Indigenous Woven Caps of Northern California, Wyoming State Museum

What’s in the name? Twined, double twined? Bowl shaped, Crown center natural tan; decorated overall yellow & brown overlay. Design: center encircled by dk brown w/ four sets of three angled lines radiating out; two rows of tan, red, brown; six sets of three triangles w/one point touching and points of two connected by a bar, three of the elements are inverted; parallelograms around brim

Called Xoji Qosta:n (ho ji kos than), the woven caps made by the indigenous people of Northern California resemble acorn tops, and reflect the importance of the acorn as a staple food in the region. The name is difficult to translate into English: ta:n refers to trees, qos means “from the neck up,” and xoji means “with spirit” or “truthfulness” or “traditions.”

Indigenous peoples, also known as first peoples, aboriginal peoples, native peoples, or autochthonous peoples, are ethnic groups who are the original inhabitants of a given region, in contrast to groups that have settled, occupied or colonized the area more recently. Groups are usually described as indigenous when they maintain traditions or other aspects of an early culture that is associated with a given region. Not all indigenous peoples share this characteristic, sometimes having adopted substantial elements of a colonising culture, such as dress, religion or language. Indigenous peoples may be settled in a given region (sedentary) or exhibit a nomadic lifestyle across a large territory, but they are generally historically associated with a specific territory on which they depend. Indigenous societies are found in every inhabited climate zone and continent of the world.

This is a cap. It’s an example of woven headwear often made and worn by women of the Hupa, Karuk, and Yurok tribes of Northern California. But the museum that acquired it mistook it for a basket. How do we know?

See the spots of white paint at the top?

That’s called Acryloid B-72, and that’s how a museum puts identification numbers onto objects in its collection. Ideally, this ID is put in a discreet place. Whoever labeled this hat thought it was a basket, and thought he was labeling it on the bottom.

“I can tell right away by what is termed ‘the lifeline’ near the bottom of the basket, as well as the materials that were used to make the entire thing. Bowls would be made using spruce root, which these caps do not have. ”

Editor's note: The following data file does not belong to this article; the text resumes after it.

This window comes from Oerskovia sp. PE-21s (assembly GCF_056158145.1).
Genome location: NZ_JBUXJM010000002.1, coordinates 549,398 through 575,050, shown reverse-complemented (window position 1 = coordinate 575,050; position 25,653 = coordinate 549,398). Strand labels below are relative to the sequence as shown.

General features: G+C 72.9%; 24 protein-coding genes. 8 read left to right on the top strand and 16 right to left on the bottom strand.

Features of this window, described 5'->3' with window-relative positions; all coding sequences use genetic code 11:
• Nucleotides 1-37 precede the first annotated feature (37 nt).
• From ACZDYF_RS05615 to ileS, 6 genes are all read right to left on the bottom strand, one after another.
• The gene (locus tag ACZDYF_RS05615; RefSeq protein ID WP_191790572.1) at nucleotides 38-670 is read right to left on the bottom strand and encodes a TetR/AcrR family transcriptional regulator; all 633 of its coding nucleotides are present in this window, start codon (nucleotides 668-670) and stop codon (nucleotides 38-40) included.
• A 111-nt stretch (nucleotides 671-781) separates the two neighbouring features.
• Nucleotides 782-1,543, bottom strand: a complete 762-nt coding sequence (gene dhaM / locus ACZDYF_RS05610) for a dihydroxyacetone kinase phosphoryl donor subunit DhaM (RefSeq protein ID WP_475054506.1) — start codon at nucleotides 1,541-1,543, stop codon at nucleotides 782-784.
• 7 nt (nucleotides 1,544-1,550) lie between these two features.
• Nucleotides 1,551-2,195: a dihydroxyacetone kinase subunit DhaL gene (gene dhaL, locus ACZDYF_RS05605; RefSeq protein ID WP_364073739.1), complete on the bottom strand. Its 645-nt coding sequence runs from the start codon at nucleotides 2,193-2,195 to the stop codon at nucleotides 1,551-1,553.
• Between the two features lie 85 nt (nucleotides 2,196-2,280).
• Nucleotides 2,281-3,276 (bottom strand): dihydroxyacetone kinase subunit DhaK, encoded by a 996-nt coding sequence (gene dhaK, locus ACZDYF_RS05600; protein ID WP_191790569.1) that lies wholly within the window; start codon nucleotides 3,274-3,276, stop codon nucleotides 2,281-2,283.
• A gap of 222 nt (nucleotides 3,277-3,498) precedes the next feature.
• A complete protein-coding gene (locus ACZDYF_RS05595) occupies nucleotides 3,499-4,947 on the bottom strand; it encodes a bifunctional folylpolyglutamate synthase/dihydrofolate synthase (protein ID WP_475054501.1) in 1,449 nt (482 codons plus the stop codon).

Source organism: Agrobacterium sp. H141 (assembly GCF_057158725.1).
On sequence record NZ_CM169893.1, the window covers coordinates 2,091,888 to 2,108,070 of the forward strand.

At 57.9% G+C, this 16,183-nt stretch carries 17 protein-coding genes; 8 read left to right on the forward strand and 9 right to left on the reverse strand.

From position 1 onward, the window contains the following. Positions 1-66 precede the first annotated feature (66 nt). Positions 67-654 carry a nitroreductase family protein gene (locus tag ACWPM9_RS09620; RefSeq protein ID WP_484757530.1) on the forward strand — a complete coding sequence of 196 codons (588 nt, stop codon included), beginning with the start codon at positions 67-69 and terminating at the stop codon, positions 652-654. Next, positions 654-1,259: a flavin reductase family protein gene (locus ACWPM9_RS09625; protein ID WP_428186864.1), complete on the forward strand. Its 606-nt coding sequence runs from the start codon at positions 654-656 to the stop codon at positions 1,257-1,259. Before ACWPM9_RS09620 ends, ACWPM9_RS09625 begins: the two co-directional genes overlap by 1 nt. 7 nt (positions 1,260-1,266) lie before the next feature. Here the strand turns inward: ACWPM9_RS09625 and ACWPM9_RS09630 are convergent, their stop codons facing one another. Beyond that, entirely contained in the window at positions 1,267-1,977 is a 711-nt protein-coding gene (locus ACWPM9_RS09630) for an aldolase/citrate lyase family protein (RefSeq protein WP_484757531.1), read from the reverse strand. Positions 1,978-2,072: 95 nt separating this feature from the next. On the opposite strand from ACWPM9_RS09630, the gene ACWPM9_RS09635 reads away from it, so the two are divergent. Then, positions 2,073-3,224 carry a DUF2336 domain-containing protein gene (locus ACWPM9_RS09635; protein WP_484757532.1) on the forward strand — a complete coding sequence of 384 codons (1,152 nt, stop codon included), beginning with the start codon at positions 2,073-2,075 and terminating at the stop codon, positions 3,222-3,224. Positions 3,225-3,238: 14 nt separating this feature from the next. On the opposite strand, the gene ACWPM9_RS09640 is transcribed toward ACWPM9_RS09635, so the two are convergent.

Some of these caps were possibly collected when non-natives arrived in California during the 1849 gold rush. Oftentimes an object was collected without a complete understanding of its intended purpose.

“Choosing to weave a cap brings up a whole host of emotions: fear, anxiety, wonder, awe, excitement, hope, and gratitude, to name a few.”

A cap like this one might take a year to make, including gathering materials, and would be worn on ceremonial occasions.

“None of these materials are found in stores. Only after you have gathered them can you delicately tuck root and fern behind stick, row after row in different designs, all the while putting good intentions and prayers into your creation.”

The materials and techniques used to make caps today are very similar to the ones used hundreds of years ago.

Caps are made from natural or dyed grasses woven over a structure of alder twigs

Black is often made from adiantum, a type of maidenhair fern.

Red was made from woodwardia fern dyed with alder (Krober 109).

“I wear it for ceremony, I wear it for presentations, I wear it when I am working on my dissertation, and I most certainly wore it on my wedding day.”

Caps like this are still made today, and are sold, given as gifts and passed down through generations. They are worn during the traditional Flower Dance ceremony at other important events like weddings and graduations.

My cap reminds me to be patient and deliberate about the things I do. Stephanie Lumsden

Information regarding the construction and preservation of basket hats from Wyoming State Museum